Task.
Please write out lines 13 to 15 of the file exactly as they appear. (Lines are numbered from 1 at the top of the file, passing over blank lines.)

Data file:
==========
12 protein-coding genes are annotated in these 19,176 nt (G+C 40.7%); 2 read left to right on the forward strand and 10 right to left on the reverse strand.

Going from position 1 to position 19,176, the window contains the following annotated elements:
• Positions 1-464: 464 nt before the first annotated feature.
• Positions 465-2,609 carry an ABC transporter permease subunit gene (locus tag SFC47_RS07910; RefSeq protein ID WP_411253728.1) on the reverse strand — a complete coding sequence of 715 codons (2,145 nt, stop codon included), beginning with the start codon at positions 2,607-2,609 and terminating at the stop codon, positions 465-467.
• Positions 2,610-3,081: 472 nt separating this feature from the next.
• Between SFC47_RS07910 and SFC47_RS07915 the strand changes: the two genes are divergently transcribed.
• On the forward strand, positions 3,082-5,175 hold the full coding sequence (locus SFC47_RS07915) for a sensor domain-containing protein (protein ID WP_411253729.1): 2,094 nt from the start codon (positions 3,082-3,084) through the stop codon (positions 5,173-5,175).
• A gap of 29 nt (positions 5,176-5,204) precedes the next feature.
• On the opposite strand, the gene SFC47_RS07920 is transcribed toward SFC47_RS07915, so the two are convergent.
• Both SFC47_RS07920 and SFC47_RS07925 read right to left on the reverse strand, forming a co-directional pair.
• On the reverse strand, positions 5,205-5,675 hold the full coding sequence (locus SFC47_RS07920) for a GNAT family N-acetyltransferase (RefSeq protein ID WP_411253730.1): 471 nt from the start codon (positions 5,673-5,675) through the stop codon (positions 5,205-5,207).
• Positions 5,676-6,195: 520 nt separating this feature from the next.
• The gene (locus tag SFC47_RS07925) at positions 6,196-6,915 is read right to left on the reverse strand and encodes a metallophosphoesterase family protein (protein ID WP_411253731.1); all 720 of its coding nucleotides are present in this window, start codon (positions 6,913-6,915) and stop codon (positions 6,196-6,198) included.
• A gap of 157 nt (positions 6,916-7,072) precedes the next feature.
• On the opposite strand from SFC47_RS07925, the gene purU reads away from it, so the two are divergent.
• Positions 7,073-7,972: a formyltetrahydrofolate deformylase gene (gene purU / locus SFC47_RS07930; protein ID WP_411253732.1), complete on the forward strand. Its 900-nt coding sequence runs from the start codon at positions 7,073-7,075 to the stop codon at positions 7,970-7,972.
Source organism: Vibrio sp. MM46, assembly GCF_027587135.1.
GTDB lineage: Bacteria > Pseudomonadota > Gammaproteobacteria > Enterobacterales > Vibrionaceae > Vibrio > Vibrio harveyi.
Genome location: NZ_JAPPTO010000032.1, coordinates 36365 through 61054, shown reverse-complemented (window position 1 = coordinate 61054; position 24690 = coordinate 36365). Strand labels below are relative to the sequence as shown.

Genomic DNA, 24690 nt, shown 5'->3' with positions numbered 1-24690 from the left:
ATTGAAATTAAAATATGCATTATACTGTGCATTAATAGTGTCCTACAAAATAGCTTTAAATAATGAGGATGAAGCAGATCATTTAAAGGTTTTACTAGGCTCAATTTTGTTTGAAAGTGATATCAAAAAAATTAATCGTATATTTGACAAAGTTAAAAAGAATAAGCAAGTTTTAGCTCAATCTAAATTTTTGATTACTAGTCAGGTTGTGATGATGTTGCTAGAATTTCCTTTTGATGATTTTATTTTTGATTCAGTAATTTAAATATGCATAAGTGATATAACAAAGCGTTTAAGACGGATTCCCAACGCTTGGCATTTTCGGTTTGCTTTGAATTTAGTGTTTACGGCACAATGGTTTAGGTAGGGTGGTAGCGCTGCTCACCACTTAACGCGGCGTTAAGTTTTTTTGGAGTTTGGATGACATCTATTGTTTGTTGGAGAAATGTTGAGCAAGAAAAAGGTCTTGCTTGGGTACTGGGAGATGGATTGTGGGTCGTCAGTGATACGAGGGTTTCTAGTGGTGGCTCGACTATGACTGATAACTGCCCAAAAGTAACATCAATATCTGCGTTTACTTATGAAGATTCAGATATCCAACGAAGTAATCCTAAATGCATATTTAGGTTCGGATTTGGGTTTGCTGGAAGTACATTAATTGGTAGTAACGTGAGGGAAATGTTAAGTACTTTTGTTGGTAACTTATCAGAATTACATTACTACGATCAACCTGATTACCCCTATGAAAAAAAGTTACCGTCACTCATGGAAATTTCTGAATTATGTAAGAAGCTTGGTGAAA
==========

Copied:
• The gene (locus tag SFC47_RS07925) at positions 6,196-6,915 is read right to left on the reverse strand and encodes a metallophosphoesterase family protein (protein ID WP_411253731.1); all 720 of its coding nucleotides are present in this window, start codon (positions 6,913-6,915) and stop codon (positions 6,196-6,198) included.
• A gap of 157 nt (positions 6,916-7,072) precedes the next feature.
• On the opposite strand from SFC47_RS07925, the gene purU reads away from it, so the two are divergent.